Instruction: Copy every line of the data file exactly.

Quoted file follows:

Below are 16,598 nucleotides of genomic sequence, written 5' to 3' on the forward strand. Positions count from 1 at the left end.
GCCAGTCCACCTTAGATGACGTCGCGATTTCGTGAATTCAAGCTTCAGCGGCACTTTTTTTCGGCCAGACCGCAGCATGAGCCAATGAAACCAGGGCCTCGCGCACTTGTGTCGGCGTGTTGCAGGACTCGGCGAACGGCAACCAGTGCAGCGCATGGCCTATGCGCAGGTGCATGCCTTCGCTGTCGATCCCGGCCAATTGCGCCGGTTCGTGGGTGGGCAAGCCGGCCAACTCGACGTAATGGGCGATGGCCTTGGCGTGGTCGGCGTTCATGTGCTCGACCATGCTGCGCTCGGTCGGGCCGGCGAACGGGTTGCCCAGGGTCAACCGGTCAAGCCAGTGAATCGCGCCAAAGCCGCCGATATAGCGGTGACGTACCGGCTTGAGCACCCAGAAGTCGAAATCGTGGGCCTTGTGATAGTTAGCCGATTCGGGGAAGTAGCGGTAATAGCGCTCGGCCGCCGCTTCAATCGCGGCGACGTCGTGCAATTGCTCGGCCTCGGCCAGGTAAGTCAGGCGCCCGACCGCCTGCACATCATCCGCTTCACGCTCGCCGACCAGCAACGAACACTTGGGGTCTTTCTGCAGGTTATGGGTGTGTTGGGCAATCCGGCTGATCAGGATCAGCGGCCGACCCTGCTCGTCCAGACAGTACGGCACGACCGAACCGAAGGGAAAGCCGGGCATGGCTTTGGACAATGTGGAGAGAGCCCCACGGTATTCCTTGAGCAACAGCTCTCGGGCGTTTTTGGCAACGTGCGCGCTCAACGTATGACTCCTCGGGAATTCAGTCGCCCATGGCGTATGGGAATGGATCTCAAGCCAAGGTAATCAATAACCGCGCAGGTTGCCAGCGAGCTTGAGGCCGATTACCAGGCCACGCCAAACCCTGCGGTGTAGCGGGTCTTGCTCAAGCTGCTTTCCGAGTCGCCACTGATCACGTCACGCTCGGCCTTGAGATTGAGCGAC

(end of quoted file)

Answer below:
Below are 16,598 nucleotides of genomic sequence, written 5' to 3' on the forward strand. Positions count from 1 at the left end.
GCCAGTCCACCTTAGATGACGTCGCGATTTCGTGAATTCAAGCTTCAGCGGCACTTTTTTTCGGCCAGACCGCAGCATGAGCCAATGAAACCAGGGCCTCGCGCACTTGTGTCGGCGTGTTGCAGGACTCGGCGAACGGCAACCAGTGCAGCGCATGGCCTATGCGCAGGTGCATGCCTTCGCTGTCGATCCCGGCCAATTGCGCCGGTTCGTGGGTGGGCAAGCCGGCCAACTCGACGTAATGGGCGATGGCCTTGGCGTGGTCGGCGTTCATGTGCTCGACCATGCTGCGCTCGGTCGGGCCGGCGAACGGGTTGCCCAGGGTCAACCGGTCAAGCCAGTGAATCGCGCCAAAGCCGCCGATATAGCGGTGACGTACCGGCTTGAGCACCCAGAAGTCGAAATCGTGGGCCTTGTGATAGTTAGCCGATTCGGGGAAGTAGCGGTAATAGCGCTCGGCCGCCGCTTCAATCGCGGCGACGTCGTGCAATTGCTCGGCCTCGGCCAGGTAAGTCAGGCGCCCGACCGCCTGCACATCATCCGCTTCACGCTCGCCGACCAGCAACGAACACTTGGGGTCTTTCTGCAGGTTATGGGTGTGTTGGGCAATCCGGCTGATCAGGATCAGCGGCCGACCCTGCTCGTCCAGACAGTACGGCACGACCGAACCGAAGGGAAAGCCGGGCATGGCTTTGGACAATGTGGAGAGAGCCCCACGGTATTCCTTGAGCAACAGCTCTCGGGCGTTTTTGGCAACGTGCGCGCTCAACGTATGACTCCTCGGGAATTCAGTCGCCCATGGCGTATGGGAATGGATCTCAAGCCAAGGTAATCAATAACCGCGCAGGTTGCCAGCGAGCTTGAGGCCGATTACCAGGCCACGCCAAACCCTGCGGTGTAGCGGGTCTTGCTCAAGCTGCTTTCCGAGTCGCCACTGATCACGTCACGCTCGGCCTTGAGATTGAGCGAC